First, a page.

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Trainer D. Wayne Lukas Is Optimistic
Published:May 15, 2013
In different ways, Oxbow and Will Take Charge ran creditably in the Kentucky Derby for trainer D. Wayne Lukas, although both colts finished out of the money.
“They both had a chance to be part of the equation if they had got little different scenarios,’’ Lukas said.
Oxbow raced close to a fast pace and made a bid for the lead along the rail on the final turn before tiring the stretch, finishing sixth.
“The pace for Oxbow was killing, yet he stayed around,’’ Lukas said. “He’s a gutsy little horse.’’
Late-running Will Take Charge settled more than 13 lengths off the lead after a half-mile. After making a move with eventual winner Orb on the final turn, Will Take Charge lost momentum when checked behind fading Verrazano inside the quarter pole before finishing eighth.
“If we don’t get in trouble, we’re probably second,’’ Lukas said as Will Take Charge was jogging on the Pimlico track Wednesday morning. “This horse is 17 hands tall. They don’t stop and start. Oxbow (a smaller horse) probably would have handled that probably better than this one.’’
Only a fool wouldn’t pay attention to Lukas’ analysis of a race, particularly a Triple Crown race. With 13 victories in Triple Crown races, Lukas is tied with fellow Hall of Famer Sunny Jim Fitzsimmons for the most all-time by a trainer.
An amazing record is Lukas’ six consecutive wins in Triple Crown races – starting with Tabasco Cat’s Preakness victory in 1994 and ending with Grindstone’s Derby win in 1996. Lukas had a 7-for-8 run in the Triple Crown races when Editor’s Note won the Belmont in 1996.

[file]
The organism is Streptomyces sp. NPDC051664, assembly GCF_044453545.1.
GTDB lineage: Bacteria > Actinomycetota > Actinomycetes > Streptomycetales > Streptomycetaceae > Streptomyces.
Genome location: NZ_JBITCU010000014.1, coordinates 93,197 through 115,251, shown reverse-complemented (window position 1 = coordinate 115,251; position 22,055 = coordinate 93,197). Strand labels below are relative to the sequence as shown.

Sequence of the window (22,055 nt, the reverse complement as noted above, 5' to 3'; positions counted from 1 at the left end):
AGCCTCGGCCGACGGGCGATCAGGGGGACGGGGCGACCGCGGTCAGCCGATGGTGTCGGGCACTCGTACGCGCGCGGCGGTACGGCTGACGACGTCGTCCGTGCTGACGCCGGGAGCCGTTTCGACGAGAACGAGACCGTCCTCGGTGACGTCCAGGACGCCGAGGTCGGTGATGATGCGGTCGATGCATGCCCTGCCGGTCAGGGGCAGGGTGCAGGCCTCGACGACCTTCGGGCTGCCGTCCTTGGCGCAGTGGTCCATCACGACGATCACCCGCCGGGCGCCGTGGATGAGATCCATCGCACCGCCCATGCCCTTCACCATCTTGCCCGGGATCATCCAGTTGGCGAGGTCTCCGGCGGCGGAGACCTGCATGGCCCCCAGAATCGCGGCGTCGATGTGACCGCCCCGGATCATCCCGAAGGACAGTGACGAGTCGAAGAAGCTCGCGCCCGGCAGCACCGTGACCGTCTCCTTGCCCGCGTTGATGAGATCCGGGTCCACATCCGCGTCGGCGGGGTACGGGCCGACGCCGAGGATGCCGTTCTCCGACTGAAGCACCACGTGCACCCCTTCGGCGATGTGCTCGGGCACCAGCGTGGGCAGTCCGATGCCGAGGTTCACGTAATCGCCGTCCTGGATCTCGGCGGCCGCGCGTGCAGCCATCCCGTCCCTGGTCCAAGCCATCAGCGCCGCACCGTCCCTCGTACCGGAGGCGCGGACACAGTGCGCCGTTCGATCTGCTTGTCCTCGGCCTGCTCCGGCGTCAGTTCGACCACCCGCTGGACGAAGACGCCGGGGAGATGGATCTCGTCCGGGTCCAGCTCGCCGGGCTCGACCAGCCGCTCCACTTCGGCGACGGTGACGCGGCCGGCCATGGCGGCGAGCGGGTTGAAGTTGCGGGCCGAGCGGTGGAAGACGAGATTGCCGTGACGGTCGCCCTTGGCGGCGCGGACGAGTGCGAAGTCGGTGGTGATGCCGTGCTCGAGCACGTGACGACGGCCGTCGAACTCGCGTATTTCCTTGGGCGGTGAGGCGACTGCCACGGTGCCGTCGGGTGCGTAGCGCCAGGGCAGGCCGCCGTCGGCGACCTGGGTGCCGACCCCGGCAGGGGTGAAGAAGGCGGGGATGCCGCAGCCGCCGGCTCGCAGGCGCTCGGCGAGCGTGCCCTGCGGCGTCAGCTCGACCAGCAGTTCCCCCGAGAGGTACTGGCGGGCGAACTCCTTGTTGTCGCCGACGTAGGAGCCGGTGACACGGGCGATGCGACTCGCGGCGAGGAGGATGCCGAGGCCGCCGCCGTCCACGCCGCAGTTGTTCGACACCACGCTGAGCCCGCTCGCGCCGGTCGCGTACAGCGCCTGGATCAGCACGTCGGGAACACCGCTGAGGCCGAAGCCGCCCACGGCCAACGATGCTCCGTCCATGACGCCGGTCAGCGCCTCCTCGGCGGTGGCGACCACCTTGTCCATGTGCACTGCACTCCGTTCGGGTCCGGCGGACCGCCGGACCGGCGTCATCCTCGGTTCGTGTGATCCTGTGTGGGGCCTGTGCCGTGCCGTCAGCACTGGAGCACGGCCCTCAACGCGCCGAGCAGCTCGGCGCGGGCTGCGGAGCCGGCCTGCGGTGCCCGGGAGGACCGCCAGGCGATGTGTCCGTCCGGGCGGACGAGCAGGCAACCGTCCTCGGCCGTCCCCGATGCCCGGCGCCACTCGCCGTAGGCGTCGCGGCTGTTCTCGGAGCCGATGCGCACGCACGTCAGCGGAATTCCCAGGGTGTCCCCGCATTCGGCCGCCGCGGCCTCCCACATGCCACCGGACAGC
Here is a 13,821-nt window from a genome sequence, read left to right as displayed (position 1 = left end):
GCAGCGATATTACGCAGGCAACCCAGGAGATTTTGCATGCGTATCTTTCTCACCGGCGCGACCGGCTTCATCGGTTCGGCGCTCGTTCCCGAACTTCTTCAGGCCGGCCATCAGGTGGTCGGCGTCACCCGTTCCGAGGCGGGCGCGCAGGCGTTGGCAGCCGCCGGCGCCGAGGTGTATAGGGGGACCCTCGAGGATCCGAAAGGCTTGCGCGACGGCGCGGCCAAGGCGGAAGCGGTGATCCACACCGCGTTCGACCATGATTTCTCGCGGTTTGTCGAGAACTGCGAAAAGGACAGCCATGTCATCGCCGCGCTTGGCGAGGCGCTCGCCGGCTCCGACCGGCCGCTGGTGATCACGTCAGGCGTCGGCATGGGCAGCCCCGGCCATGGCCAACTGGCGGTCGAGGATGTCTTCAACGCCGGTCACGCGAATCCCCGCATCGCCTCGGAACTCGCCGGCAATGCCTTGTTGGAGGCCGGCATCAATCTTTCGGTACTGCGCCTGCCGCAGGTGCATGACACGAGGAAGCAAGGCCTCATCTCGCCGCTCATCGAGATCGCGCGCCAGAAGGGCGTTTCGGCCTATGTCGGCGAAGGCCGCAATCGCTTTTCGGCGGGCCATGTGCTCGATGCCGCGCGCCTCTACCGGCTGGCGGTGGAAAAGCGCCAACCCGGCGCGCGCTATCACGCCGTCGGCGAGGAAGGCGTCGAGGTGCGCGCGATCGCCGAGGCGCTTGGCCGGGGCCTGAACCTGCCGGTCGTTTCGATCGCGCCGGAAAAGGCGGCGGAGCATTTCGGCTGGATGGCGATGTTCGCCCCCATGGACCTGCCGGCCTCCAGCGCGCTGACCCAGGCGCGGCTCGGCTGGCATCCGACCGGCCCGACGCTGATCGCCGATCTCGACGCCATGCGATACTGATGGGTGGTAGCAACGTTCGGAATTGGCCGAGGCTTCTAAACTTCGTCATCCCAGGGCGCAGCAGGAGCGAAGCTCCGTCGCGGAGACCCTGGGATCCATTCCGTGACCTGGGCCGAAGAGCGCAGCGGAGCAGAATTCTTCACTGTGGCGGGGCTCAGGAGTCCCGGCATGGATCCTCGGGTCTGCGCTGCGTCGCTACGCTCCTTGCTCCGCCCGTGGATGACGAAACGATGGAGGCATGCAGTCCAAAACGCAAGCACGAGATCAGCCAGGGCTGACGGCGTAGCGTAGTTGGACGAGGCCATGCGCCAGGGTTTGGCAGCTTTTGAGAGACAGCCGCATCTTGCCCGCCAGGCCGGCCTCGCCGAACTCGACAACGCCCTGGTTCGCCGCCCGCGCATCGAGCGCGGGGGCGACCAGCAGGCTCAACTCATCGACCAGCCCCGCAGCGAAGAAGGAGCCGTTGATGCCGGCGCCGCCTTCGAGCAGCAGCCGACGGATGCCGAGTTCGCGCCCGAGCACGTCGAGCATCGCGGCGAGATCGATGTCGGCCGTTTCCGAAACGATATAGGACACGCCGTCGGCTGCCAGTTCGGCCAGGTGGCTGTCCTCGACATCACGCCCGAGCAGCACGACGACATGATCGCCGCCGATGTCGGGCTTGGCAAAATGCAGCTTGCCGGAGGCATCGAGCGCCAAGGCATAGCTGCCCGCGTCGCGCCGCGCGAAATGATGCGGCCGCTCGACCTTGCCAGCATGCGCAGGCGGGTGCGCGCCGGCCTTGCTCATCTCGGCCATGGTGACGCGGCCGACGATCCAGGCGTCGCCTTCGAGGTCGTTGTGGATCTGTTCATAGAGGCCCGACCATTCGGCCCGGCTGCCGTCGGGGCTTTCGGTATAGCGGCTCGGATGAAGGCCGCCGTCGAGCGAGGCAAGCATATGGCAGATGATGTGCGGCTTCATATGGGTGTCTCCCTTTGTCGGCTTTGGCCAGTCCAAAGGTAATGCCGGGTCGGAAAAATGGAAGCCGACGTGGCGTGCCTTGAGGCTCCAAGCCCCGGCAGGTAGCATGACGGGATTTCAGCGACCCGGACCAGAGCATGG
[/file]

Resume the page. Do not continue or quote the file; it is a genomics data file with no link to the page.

That run included a sweep for Lukas of the 1995 Triple Crown races with two horses – Thunder Gulch, who won the Derby and Belmont, and Timber Country, who won the Preakness.
Running Oxbow, Will Take Charge and Titletown Five in this Preakness, Lukas is seeking his sixth win in the second jewel of the Triple Crown. Two of his Preakness victories – with Tank’s Prospect in 1985 and Tabasco Cat – came with horses who had run out of the money in the Kentucky Derby.
Tabasco Cat, who finished sixth in the Derby, “hit the gate two or three times,’’ Lukas said. “The horse next to him threw a fit, and he was such a high-strung horse, he wouldn’t stand there and take that. If he had come away good, I think maybe he could have won all three.’’
Lukas acknowledges that Orb will be tough to beat in this Preakness.
“He has to come back to us a little bit,’’ Lukas said. “We have to move forward. Having said that, I feel very comfortable. I’m not running for second. That’s not my style.’’
He said he doesn’t go into a race with the idea of being a spoiler.
“I don’t think of that,’’ he said. “As a trainer, you’re thinking more or less of achieving something for a clientele. You don’t run against the other guy or even the other horse. You’re pretty much centered on your own program.’’
But Lukas’ respect for the Orb camp – trainer Shug McGaughey and owners Stuart Janney III and the Phipps Stable – is strong.